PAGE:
‘Reader’ beats odds, nabs Oscar nom

Film garners four nominees despite rough road

With a backstory that provided more drama than the average WWII movie, “The Reader” not long ago seemed destined to be remembered more for its troubled production than for any awards season accolades.

Yet the film now stands as one of the five best picture Oscar nominees and boasts an additional four mentions, including Kate Winslet’s nomination in the actress category.

From the onset, “The Reader” faced obstacles of the sort that often deep-six a production. Nicole Kidman, originally cast as the flawed heroine Hanna Schmitz, dropped out — the official reason was she was pregnant, though insiders suggested it was because “Australia” was running over schedule.

One of the film’s producers, Anthony Minghella — who was originally attached as director — died while the film was lensing. Sydney Pollack, who also served as producer, died before the German shoot wrapped. And cinematographer Roger Deakins left midway through production to meet a prior commitment and was replaced by Chris Menges.

All this predates the epic battle between producer Scott Rudin and Harvey Weinstein over the pic’s release date. Rudin eventually removed his name from the film. Winslet, who replaced Kidman, found herself in the awkward position of jockeying for actress consideration for both “The Reader” and “Revolutionary Road,” the latter helmed by her husband, Sam Mendes.

Another battle ensued when Weinstein requested that a voiceover accompany the pic; director Stephen Daldry and screenwriter David Hare adamantly refused throughout the film’s development and production and eventually prevailed.

“At the risk of killing whatever image I had of toughness, I admit I cried today for the first time (after a best picture nomination),” said Weinstein, who optioned Bernhard Schlink’s international bestseller 13 years ago and thus began the film’s long journey to the bigscreen. “I can only think that Anthony and Sydney were upstairs making it right for us.”

Weinstein faced an uphill battle to the nomination. The critics were divided over the film, with the New York Times ripping it as a film that “monumentalizes every trembling lip and fluttering eyelash, turning human gestures into Kodak moments.” Still, Weinstein says audiences responded to the film, from the first early cut, prompting the mercurial mogul to push full steam ahead.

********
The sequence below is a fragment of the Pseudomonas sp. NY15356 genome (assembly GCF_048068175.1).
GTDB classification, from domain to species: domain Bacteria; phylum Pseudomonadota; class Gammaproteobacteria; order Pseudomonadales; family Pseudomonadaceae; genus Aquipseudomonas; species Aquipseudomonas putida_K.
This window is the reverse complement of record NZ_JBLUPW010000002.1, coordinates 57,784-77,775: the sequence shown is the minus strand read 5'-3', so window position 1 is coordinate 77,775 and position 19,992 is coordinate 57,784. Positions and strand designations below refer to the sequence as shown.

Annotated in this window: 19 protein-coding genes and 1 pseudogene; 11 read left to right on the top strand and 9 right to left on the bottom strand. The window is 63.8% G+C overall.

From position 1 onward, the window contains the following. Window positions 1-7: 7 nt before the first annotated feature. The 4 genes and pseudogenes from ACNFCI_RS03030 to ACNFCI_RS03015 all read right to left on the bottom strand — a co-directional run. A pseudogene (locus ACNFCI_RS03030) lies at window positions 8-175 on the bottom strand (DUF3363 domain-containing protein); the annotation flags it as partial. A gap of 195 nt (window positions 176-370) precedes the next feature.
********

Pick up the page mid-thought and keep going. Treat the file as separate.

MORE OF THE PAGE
The key to nabbing a best picture nomination was aggressively luring Academy members into the theater.

“We overscreened the movie,” Weinstein explained. “From the week before the Golden Globes until Monday, when Oscar balloting closed, we had 20 screenings. And this is for people who already had the DVD. We knew that if we could get Academy members to see it in the theater, we would prevail.”

Donna Gigliotti, who produced both “The Reader” and Weinstein’s surprise Oscar best picture winner “Shakespeare in Love,” added, “He has the same approach every time: People have got to see your movie.”

“The Reader” beat two Rudin-produced hopefuls — “Revolutionary Road” and “Doubt” — for a best picture slot. But Weinstein insisted that there are no hard feelings between him and the producer.

“He has been gracious throughout the campaign,” said Weinstein, who noted that he hadn’t received a congratulatory call yet from Rudin but expected to. “His babies are ‘Doubt’ and ‘Revolutionary Road,’ so I totally understand why he did what he did.”

Nevertheless, Weinstein and Gigliotti admitted the development, production and marketing of the film has been a long, strange trip.

“What a way to end it, and it’s not over yet,” said Weinstein, noting that he received more calls and emails this time around than for the other 16 instances his films have been nominated for best picture. “The making of the movie actually sounds like a (Minghella) screenplay.”

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